Cohabitation agreements: what you need to know

PUBLISHED: 15:52 01 March 2017 | UPDATED: 15:52 01 March 2017

Getty Images/iStockphoto

Getty Images/iStockphoto


Couples living together, but who are not married or in a civil partnership, are the fastest growing family type in the UK, with numbers expected to reach 3.8 million by 2031.

According to Resolution (an organisation of family lawyers) over 50% of the population believe that cohabiting couples have equivalent rights to married couples once they have lived together for a period of time (the myth of “common law marriage”). But this is not the case in England and Wales. People who live together never acquire the same rights and responsibilities no matter how long they are together and regardless of whether or not they have children.

Nevertheless if you own your own property, or are moving into a partner’s property, there are things you need to consider. It might seem unromantic at such a time, however thinking about them now should avoid, at best, disagreements and, at worst, legal proceedings if things do not work out between you.

Before your partner moves in, you need to think about who is going to pay what and also whether you intend such a payment to give your partner an interest in your property or is it simply to be akin to the rent your partner would pay if living elsewhere. This is important if you are to avoid a bitter dispute if the relationship breaks down – your then former partner perhaps claiming an interest in your home because of monies he/ she paid or because he/ she carried out works on the property.

So firstly, you need to have a candid discussion with your partner about what they will contribute and also whether you intend your partner to acquire an interest in your home. Having additional money might be nice but it doesn’t follow that that makes it fair for your partner to acquire an interest in your home. They might for example be paying less than they previously were in rent, and you could afford the mortgage repayments and other outgoings anyway without those additional monies.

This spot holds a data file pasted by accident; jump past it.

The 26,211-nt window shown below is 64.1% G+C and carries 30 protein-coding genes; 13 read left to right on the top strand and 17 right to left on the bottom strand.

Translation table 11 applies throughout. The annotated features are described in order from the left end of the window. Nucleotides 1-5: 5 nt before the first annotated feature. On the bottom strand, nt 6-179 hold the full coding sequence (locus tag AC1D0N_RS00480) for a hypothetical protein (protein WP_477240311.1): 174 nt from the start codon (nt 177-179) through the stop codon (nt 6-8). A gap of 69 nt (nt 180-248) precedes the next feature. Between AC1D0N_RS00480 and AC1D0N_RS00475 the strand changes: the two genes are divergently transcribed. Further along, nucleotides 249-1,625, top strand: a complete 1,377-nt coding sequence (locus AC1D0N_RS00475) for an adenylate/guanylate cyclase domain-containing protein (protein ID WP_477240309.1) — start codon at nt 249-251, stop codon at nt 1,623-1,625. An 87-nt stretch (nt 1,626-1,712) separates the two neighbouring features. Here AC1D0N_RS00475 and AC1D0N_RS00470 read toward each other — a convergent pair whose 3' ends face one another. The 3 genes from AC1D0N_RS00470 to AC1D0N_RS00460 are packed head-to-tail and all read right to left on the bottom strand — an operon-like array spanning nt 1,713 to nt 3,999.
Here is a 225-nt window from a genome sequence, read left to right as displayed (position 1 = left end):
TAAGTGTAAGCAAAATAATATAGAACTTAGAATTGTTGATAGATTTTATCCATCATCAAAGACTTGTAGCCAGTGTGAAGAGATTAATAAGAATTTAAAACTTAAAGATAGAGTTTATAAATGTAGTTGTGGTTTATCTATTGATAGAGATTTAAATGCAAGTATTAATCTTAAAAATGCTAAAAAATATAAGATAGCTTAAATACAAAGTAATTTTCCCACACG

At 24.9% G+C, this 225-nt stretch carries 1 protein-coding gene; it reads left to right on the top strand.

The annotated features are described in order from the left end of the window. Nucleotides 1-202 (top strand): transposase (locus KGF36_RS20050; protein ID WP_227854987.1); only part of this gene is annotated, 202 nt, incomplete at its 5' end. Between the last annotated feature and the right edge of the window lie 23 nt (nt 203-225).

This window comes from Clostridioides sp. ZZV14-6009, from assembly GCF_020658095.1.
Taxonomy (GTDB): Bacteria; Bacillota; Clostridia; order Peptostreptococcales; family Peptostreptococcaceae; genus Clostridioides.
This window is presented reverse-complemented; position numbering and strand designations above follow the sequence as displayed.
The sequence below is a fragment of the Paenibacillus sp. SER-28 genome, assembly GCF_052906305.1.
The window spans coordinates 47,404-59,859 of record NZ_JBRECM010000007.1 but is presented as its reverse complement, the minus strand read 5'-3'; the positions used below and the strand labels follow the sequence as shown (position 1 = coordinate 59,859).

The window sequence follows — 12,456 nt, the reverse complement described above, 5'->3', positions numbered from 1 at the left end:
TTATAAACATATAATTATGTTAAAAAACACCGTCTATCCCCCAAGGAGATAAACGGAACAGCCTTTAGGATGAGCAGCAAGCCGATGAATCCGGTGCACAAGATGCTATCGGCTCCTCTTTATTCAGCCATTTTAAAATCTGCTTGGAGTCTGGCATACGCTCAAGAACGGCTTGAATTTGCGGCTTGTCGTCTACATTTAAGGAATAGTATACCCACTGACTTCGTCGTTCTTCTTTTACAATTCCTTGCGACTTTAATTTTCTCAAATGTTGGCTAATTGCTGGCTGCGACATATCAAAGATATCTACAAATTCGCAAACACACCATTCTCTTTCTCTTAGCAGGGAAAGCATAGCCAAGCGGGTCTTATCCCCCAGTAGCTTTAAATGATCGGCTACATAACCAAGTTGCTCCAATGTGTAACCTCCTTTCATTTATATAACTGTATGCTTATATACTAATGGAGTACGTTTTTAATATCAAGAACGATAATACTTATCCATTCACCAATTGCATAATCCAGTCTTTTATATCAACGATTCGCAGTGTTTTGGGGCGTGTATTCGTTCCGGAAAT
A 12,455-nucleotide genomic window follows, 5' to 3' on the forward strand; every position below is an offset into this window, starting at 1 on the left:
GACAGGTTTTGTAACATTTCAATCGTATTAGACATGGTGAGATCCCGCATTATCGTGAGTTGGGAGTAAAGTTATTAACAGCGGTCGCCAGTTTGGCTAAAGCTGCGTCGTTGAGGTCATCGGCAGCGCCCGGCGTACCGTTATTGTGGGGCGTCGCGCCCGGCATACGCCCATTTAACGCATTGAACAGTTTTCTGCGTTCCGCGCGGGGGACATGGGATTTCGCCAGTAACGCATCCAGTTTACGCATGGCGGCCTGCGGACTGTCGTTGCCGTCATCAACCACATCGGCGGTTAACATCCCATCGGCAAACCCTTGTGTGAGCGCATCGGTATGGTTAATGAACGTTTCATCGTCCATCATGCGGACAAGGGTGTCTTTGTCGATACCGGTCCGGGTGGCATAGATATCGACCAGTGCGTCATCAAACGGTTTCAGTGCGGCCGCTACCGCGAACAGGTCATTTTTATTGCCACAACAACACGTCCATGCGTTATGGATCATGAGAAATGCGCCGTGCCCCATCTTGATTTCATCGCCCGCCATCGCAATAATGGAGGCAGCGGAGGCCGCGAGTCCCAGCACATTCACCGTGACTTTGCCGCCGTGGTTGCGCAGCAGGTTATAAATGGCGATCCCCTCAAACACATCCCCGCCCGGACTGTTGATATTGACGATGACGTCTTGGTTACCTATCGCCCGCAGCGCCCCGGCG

You should then take legal advice. Each couple is different but there are a number of options, which a solicitor is likely to suggest:

• One is a simple and relatively inexpensive deed of waiver to record you and your partner’s agreement that, regardless of payments that he/ she makes or work undertaken they are not to acquire an interest in your property.

• However if you agree that they are to acquire an interest then a declaration of trust should be prepared, again to record what you both agree your respective interests should be or might become over time, subject to payments being made/ work undertaken.

• Another option is a cohabitation agreement. This is a more lengthier and is likely to be suggested if you want to record your agreement about matters over and above property ownership. It could deal with for instance who pays what bills; and if there are children child care arrangements and support. It might seem ridiculous but we have also been asked to include such things as who has control over the TV remote or who puts the bins out!

There is no need to feel uncomfortable about bringing up these matters with your partner. You both need clarity and certainty about your positions, and your partner should not be offended that you want to safeguard your ownership of your home. The options above will provide reassurance to you both if the relationship comes to an end or in the event of one of you dying.

You also need to remember that marriage does create rights and obligations so if or when that is on the cards you should consider a prenuptial agreement.

Remember that these types of agreement are not just for the wealthy. It is sensible to have this sense of security in relation to your home, regardless of its value and to avoid potential future conflict.

For further advice please contact Sue Andrews, partner in B P Collins’ family practice on 01753 889995 or email

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